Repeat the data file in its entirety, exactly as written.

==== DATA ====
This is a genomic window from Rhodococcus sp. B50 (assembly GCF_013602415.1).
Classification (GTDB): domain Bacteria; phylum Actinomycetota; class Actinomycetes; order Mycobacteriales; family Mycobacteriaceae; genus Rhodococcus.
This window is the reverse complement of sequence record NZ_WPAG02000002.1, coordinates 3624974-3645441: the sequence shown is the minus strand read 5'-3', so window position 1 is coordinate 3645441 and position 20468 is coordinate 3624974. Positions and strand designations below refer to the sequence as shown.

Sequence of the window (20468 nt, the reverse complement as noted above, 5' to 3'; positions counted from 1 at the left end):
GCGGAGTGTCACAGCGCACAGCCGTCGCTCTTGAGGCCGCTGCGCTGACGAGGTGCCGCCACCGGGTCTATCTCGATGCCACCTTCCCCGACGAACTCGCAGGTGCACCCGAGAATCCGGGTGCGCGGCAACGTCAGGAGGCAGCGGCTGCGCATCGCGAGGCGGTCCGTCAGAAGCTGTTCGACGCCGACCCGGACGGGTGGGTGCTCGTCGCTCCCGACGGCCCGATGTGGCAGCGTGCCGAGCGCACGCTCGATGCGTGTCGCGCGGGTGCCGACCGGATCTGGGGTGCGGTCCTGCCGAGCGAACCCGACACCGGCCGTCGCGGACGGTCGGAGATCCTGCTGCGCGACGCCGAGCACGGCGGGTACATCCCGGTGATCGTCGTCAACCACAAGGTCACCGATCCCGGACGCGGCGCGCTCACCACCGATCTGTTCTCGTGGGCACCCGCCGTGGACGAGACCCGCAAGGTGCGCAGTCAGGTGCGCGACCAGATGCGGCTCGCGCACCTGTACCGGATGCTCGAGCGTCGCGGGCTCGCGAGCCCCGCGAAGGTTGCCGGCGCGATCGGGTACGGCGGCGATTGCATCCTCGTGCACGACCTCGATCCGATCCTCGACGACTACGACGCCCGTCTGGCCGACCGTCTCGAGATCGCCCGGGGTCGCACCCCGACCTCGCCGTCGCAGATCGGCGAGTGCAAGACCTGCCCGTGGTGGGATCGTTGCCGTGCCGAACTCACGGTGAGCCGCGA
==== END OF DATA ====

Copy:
This is a genomic window from Rhodococcus sp. B50 (assembly GCF_013602415.1).
Classification (GTDB): domain Bacteria; phylum Actinomycetota; class Actinomycetes; order Mycobacteriales; family Mycobacteriaceae; genus Rhodococcus.
This window is the reverse complement of sequence record NZ_WPAG02000002.1, coordinates 3624974-3645441: the sequence shown is the minus strand read 5'-3', so window position 1 is coordinate 3645441 and position 20468 is coordinate 3624974. Positions and strand designations below refer to the sequence as shown.

Sequence of the window (20468 nt, the reverse complement as noted above, 5' to 3'; positions counted from 1 at the left end):
GCGGAGTGTCACAGCGCACAGCCGTCGCTCTTGAGGCCGCTGCGCTGACGAGGTGCCGCCACCGGGTCTATCTCGATGCCACCTTCCCCGACGAACTCGCAGGTGCACCCGAGAATCCGGGTGCGCGGCAACGTCAGGAGGCAGCGGCTGCGCATCGCGAGGCGGTCCGTCAGAAGCTGTTCGACGCCGACCCGGACGGGTGGGTGCTCGTCGCTCCCGACGGCCCGATGTGGCAGCGTGCCGAGCGCACGCTCGATGCGTGTCGCGCGGGTGCCGACCGGATCTGGGGTGCGGTCCTGCCGAGCGAACCCGACACCGGCCGTCGCGGACGGTCGGAGATCCTGCTGCGCGACGCCGAGCACGGCGGGTACATCCCGGTGATCGTCGTCAACCACAAGGTCACCGATCCCGGACGCGGCGCGCTCACCACCGATCTGTTCTCGTGGGCACCCGCCGTGGACGAGACCCGCAAGGTGCGCAGTCAGGTGCGCGACCAGATGCGGCTCGCGCACCTGTACCGGATGCTCGAGCGTCGCGGGCTCGCGAGCCCCGCGAAGGTTGCCGGCGCGATCGGGTACGGCGGCGATTGCATCCTCGTGCACGACCTCGATCCGATCCTCGACGACTACGACGCCCGTCTGGCCGACCGTCTCGAGATCGCCCGGGGTCGCACCCCGACCTCGCCGTCGCAGATCGGCGAGTGCAAGACCTGCCCGTGGTGGGATCGTTGCCGTGCCGAACTCACGGTGAGCCGCGA